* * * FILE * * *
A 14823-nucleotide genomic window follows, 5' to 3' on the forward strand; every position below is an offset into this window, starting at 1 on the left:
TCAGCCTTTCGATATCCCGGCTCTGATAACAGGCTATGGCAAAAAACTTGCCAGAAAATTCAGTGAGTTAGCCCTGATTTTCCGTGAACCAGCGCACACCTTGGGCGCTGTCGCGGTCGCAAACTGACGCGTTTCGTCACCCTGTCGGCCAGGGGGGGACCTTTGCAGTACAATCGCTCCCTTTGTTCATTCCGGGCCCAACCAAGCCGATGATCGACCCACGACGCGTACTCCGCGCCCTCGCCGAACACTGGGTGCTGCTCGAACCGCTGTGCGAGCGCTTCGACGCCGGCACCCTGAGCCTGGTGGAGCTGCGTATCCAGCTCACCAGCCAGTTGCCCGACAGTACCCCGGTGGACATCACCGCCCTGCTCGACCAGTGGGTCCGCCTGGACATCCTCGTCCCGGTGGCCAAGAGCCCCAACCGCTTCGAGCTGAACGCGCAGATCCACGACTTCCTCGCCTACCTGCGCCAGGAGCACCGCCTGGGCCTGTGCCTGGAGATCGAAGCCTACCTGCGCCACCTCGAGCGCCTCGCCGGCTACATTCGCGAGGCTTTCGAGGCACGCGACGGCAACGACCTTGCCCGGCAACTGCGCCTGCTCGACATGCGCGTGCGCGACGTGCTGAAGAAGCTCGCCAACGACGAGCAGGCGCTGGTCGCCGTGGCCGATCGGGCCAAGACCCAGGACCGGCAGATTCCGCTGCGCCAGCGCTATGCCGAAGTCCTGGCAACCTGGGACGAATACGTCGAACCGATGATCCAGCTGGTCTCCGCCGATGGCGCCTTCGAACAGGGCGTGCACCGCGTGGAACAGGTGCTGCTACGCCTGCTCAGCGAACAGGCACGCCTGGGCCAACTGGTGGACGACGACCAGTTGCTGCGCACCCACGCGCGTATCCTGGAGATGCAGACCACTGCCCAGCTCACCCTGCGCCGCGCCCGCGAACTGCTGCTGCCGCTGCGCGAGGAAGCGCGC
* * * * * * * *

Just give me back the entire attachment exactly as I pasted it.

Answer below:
A 14823-nucleotide genomic window follows, 5' to 3' on the forward strand; every position below is an offset into this window, starting at 1 on the left:
TCAGCCTTTCGATATCCCGGCTCTGATAACAGGCTATGGCAAAAAACTTGCCAGAAAATTCAGTGAGTTAGCCCTGATTTTCCGTGAACCAGCGCACACCTTGGGCGCTGTCGCGGTCGCAAACTGACGCGTTTCGTCACCCTGTCGGCCAGGGGGGGACCTTTGCAGTACAATCGCTCCCTTTGTTCATTCCGGGCCCAACCAAGCCGATGATCGACCCACGACGCGTACTCCGCGCCCTCGCCGAACACTGGGTGCTGCTCGAACCGCTGTGCGAGCGCTTCGACGCCGGCACCCTGAGCCTGGTGGAGCTGCGTATCCAGCTCACCAGCCAGTTGCCCGACAGTACCCCGGTGGACATCACCGCCCTGCTCGACCAGTGGGTCCGCCTGGACATCCTCGTCCCGGTGGCCAAGAGCCCCAACCGCTTCGAGCTGAACGCGCAGATCCACGACTTCCTCGCCTACCTGCGCCAGGAGCACCGCCTGGGCCTGTGCCTGGAGATCGAAGCCTACCTGCGCCACCTCGAGCGCCTCGCCGGCTACATTCGCGAGGCTTTCGAGGCACGCGACGGCAACGACCTTGCCCGGCAACTGCGCCTGCTCGACATGCGCGTGCGCGACGTGCTGAAGAAGCTCGCCAACGACGAGCAGGCGCTGGTCGCCGTGGCCGATCGGGCCAAGACCCAGGACCGGCAGATTCCGCTGCGCCAGCGCTATGCCGAAGTCCTGGCAACCTGGGACGAATACGTCGAACCGATGATCCAGCTGGTCTCCGCCGATGGCGCCTTCGAACAGGGCGTGCACCGCGTGGAACAGGTGCTGCTACGCCTGCTCAGCGAACAGGCACGCCTGGGCCAACTGGTGGACGACGACCAGTTGCTGCGCACCCACGCGCGTATCCTGGAGATGCAGACCACTGCCCAGCTCACCCTGCGCCGCGCCCGCGAACTGCTGCTGCCGCTGCGCGAGGAAGCGCGC